July 13th is Meskwaki Nation Day

Happy Meskwaki Nation Day – July 13th!

The Meskwaki Nation has always worked hard to preserve its culture and protect its people.

Our people are of Algonquian origin from the Eastern Woodland Culture areas and have been historically located in the St. Lawrence River Valley, Michigan, Wisconsin, Illinois, Missouri, and Iowa.  We have always identified ourselves as “Meskwaki”, the Red Earth People, but we have been called different names by others:   Renards (French for Foxes), the Fox, Squawkies, Outagami, Musquakies, Tama Indians, etc.  After fighting the French and their allies during a 40-year period known as “The Fox Wars” and being relocated multiple times, the Tribe collectively purchased land in Tama County, Iowa, which produced a formal federal identity as the “Sac & Fox of the Mississippi in Iowa”. On July 13, 1857, when the deed of sale was executed by the Butler family in front of a Tama County Justice of the Peace, our ancestors officially and formally purchased their first 80 acres and began adding ground shortly thereafter.  Today, we continue to purchase land as opportunities arise and the Meskwaki Nation currently owns more than 8,100 acres in Tama, Marshall, and Palo Alto Counties in the State of Iowa.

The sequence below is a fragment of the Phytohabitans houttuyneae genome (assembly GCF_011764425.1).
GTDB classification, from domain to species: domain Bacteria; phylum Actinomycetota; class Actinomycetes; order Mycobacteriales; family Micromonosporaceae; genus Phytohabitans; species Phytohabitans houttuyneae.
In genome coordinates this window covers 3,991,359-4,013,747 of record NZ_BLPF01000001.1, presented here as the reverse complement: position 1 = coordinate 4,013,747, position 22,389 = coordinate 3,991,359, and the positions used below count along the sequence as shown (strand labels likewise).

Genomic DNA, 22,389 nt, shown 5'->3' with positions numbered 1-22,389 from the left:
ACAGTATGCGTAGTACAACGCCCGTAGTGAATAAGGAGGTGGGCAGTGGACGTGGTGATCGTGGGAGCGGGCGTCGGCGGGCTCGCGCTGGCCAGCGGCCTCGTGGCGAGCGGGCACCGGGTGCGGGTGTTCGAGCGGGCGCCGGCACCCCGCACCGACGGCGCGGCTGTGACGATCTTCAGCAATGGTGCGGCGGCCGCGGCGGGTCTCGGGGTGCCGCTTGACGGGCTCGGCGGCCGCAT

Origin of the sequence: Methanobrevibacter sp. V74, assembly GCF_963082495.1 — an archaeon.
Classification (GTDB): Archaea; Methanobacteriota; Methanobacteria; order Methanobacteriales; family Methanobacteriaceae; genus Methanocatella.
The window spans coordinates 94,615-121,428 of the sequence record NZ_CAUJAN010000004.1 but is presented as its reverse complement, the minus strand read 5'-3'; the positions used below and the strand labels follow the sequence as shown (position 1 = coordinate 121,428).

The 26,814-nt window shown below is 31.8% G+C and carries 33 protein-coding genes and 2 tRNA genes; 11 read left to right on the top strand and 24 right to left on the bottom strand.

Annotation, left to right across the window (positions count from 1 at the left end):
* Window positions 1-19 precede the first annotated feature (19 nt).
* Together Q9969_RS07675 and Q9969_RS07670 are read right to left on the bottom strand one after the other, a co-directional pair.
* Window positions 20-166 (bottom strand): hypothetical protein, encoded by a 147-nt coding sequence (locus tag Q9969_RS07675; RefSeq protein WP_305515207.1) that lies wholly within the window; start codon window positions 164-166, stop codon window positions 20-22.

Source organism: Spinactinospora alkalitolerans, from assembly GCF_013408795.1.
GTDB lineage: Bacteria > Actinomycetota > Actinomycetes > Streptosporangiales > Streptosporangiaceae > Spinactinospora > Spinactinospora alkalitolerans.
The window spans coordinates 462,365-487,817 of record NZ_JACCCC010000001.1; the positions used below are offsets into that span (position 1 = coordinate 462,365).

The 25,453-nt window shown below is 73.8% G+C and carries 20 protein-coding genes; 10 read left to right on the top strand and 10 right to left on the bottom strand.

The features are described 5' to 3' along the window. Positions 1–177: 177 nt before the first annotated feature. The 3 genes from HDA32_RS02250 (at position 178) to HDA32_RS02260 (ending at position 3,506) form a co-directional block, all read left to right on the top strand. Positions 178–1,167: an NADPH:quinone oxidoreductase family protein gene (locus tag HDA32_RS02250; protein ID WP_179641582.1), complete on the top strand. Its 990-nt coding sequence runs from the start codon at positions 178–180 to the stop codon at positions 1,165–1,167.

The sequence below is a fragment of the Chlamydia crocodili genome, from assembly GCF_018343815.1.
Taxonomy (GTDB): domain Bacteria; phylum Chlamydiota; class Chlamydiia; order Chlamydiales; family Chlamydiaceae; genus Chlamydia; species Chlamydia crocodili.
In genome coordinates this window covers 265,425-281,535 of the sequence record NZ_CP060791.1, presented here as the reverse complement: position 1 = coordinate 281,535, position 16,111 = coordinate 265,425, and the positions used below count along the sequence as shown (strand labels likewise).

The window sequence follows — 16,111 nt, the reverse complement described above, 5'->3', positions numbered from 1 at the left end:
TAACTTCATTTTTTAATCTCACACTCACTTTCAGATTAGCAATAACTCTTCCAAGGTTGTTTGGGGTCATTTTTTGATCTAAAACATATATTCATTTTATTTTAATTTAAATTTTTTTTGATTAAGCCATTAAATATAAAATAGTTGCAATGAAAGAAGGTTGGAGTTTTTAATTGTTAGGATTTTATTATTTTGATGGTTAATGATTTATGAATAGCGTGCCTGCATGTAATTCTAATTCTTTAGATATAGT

On May 27, 1992 The Tribal Council passed a resolution proclaiming the date of July 13, 1857 shall be a Meskwaki National Holiday from that day forward.

What we celebrate today is one achievement among many, resulting from of hundreds of years of hard work by many people whose common goal was to have a home in order to grow crops, raise children and practice Meskwaki religion and tribal ways without interference.  We honor our grandfathers and grandmothers who fought to keep their families together and endured many deprivations that today seem far away, more than a century and a half from the original land purchase. The annual celebration on July 13th provides the Tribe and its many friends, co-workers, and Iowa’s people chance to reflect on our amazing shared history, and it gives us an opportunity to communicate our values, traditions, and our continuing hopes for a good future.

~ Johnathan Buffalo, Meskwaki Historic Preservation